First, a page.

|Wooden's Wisdom - Volume 1
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The Coach as a Leader - Part 3 (Consistency)
The first block on the second level of the Pyramid of Success, Self Control, is an essential quality for any leader and team if they are going to perform near to their capability.
It is necessary that the leader demonstrates self-control if he expects his team to have self-control.
Coach Wooden worked at maintaining his self-control on the bench during games. He explained why he thought that was important in the following manner:
I felt that my players would be more under control if I seemed to be under control. If I get out-of-control how can I tell them that if they lose their self-control they're going to be outplayed, when I apparently am losing my self-control on the bench.
I think your actions can determine to a great deal the actions of those under your supervision.
People sometimes lose their self-control when they are surprised. Prior to each season Coach sent his players a letter in which he clearly stated his expectations and how they as team members and individuals could expect to be treated. This process helped eliminate surprises and created an environment where self-control by all was maximized.
The following is an excerpt from the letter Coach sent to his 1972-73 team in August of 1972.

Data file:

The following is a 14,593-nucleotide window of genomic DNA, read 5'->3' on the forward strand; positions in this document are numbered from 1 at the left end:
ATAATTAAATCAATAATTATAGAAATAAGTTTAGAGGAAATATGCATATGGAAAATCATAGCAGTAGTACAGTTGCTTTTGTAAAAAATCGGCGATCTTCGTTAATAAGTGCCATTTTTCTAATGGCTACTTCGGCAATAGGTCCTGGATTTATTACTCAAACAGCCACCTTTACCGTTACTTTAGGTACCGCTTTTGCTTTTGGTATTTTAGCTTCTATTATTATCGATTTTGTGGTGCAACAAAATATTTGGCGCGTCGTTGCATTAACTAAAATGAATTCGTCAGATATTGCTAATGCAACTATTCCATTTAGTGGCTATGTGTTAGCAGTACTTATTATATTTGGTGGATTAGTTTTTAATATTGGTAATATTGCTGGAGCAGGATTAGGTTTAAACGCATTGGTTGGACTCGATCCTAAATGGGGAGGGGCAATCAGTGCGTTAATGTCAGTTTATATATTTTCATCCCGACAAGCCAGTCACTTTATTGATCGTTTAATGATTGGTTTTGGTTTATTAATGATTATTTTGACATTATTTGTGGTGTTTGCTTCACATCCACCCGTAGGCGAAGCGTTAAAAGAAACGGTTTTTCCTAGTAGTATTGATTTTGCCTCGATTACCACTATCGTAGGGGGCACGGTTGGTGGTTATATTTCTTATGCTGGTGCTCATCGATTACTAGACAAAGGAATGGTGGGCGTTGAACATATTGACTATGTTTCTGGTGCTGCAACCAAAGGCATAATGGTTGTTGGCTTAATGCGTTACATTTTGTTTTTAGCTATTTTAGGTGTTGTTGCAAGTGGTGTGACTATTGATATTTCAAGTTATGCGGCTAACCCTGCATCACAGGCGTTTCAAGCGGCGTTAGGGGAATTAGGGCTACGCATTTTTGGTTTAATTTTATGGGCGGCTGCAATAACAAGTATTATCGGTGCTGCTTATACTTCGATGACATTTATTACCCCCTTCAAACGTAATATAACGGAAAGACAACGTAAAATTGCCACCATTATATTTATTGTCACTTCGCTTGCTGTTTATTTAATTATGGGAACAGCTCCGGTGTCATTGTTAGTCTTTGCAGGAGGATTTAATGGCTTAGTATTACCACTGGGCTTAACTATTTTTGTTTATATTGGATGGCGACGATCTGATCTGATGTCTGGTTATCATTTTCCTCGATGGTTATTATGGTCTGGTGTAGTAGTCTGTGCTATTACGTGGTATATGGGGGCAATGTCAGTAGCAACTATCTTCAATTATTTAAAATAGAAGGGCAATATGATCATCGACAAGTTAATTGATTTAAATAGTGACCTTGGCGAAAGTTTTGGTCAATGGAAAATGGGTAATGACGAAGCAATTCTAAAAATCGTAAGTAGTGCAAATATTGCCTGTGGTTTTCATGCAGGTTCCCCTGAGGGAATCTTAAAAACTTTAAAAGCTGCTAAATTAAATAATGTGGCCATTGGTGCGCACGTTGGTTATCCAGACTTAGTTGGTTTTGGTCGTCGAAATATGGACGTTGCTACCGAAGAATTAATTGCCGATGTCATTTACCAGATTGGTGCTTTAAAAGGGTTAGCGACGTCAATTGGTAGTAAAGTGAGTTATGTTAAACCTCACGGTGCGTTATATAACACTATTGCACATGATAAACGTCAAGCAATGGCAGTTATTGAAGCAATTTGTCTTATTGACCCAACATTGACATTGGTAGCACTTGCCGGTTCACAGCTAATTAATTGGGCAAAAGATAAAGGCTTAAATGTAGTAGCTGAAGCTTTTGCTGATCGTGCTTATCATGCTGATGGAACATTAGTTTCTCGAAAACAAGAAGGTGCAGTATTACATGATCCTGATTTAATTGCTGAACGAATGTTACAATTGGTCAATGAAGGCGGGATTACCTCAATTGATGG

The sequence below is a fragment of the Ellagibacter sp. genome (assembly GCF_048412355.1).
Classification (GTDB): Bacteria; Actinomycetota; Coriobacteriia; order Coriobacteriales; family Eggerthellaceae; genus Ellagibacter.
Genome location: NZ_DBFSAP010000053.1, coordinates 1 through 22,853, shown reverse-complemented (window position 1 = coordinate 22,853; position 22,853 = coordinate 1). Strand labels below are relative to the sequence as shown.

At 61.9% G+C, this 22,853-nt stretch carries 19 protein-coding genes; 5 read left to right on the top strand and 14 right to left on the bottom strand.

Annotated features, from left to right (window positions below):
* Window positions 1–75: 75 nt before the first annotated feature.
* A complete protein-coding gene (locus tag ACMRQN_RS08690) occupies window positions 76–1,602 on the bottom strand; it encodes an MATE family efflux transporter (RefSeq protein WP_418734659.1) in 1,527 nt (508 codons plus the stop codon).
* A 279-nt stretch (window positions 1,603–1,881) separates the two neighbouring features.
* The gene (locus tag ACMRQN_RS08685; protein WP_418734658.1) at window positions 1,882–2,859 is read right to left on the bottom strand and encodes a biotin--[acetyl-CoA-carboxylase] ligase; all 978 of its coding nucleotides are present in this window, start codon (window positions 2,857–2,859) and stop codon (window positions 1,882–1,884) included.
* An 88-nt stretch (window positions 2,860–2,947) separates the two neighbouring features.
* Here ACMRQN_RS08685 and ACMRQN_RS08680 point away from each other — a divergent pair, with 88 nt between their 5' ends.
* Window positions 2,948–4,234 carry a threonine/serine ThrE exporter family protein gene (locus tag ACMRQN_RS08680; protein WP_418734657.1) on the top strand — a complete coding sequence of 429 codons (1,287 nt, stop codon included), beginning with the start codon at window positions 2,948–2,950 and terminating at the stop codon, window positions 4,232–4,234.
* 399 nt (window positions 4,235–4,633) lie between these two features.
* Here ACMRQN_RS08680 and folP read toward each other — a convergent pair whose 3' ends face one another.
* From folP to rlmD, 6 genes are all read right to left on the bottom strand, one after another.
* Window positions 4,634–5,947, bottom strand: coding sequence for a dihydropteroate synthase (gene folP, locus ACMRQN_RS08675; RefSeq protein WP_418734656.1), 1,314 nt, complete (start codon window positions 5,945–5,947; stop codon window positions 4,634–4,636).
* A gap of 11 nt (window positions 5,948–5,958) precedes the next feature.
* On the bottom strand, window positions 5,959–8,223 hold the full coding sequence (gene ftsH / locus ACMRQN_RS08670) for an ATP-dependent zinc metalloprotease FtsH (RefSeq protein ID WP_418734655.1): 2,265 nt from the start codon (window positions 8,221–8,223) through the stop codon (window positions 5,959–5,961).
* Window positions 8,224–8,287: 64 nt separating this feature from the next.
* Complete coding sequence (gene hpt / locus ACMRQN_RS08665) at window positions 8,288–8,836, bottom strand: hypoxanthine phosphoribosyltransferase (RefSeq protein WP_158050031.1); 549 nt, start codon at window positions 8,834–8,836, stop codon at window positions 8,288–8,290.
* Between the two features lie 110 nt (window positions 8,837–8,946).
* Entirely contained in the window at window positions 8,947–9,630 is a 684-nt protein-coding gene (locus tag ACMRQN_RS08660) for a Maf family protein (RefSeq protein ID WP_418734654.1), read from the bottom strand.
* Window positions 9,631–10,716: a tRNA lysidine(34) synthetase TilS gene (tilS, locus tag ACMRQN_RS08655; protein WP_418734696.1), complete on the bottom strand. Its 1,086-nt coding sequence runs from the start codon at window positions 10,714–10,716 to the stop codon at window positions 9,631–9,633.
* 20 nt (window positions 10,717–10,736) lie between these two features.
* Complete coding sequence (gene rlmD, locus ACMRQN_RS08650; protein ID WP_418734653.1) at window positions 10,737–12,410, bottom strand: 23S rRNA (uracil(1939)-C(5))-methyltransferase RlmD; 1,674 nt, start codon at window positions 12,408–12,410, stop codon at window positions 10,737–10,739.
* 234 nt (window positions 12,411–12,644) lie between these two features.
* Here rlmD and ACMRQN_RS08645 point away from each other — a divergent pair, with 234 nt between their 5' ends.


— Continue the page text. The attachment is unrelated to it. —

You must discipline yourself to do what is expected of you for the welfare of the team. The coach has many decisions to make and you will not agree with all of them, but you must respect and accept them. Without supervision and leadership and a disciplined effort by all, much of our united strength will be dissipated pulling against ourselves. Let us not be victimized by a breakdown from within.
You may feel, at times, that I have double standards as I certainly will not treat you all the same. However, I will attempt to give each player the treatment that he earns and deserves according
to my judgment and in keeping with what I consider to be in the best interest of the team. I know I will not be right in all of my decisions, but I will attempt to be both right and fair.
As a leader, Coach believed that maintaining self-control and thus emotional balance was critical in maximizing performance, especially when dealing with adversity. He summarized it this way:
I believe that for every artificial peak you create, you also create valleys. When you get too high for anything, emotion takes over and consistency of performance is lost and you will be unduly affected when adversity comes. I emphasized constant improvement and steady performance.
It is self-control in thought and action that creates consistency.
Finally, as Coach liked to remind us:
The more concerned we become over the things we can’t control, the less we will do with the things we can control.
Yours in coaching,
ALL IN THE STATE OF MIND
If you think you are beaten,
If you think you care not,
If you'd like to win,
but think you can't,
It’s almost a “cinch”
If you think you'll lose,
For out in the world
with a fellow’s will;
It’s all in the
state of mind.
For many a race is lost
‘Ere even a step is run;
And many a coward fails
Ere even his work begun.
Think big and your needs will grow;
It’s all in a state of mind.
If you think you're outclassed,
You’ve got to think high
You’ve got to be sure
Before you can ever
win a prize.
don't always go
To the stronger
or faster man;
But sooner or later
the man who wins
Is the fellow
who thinks he can!
C. W. Longenecker
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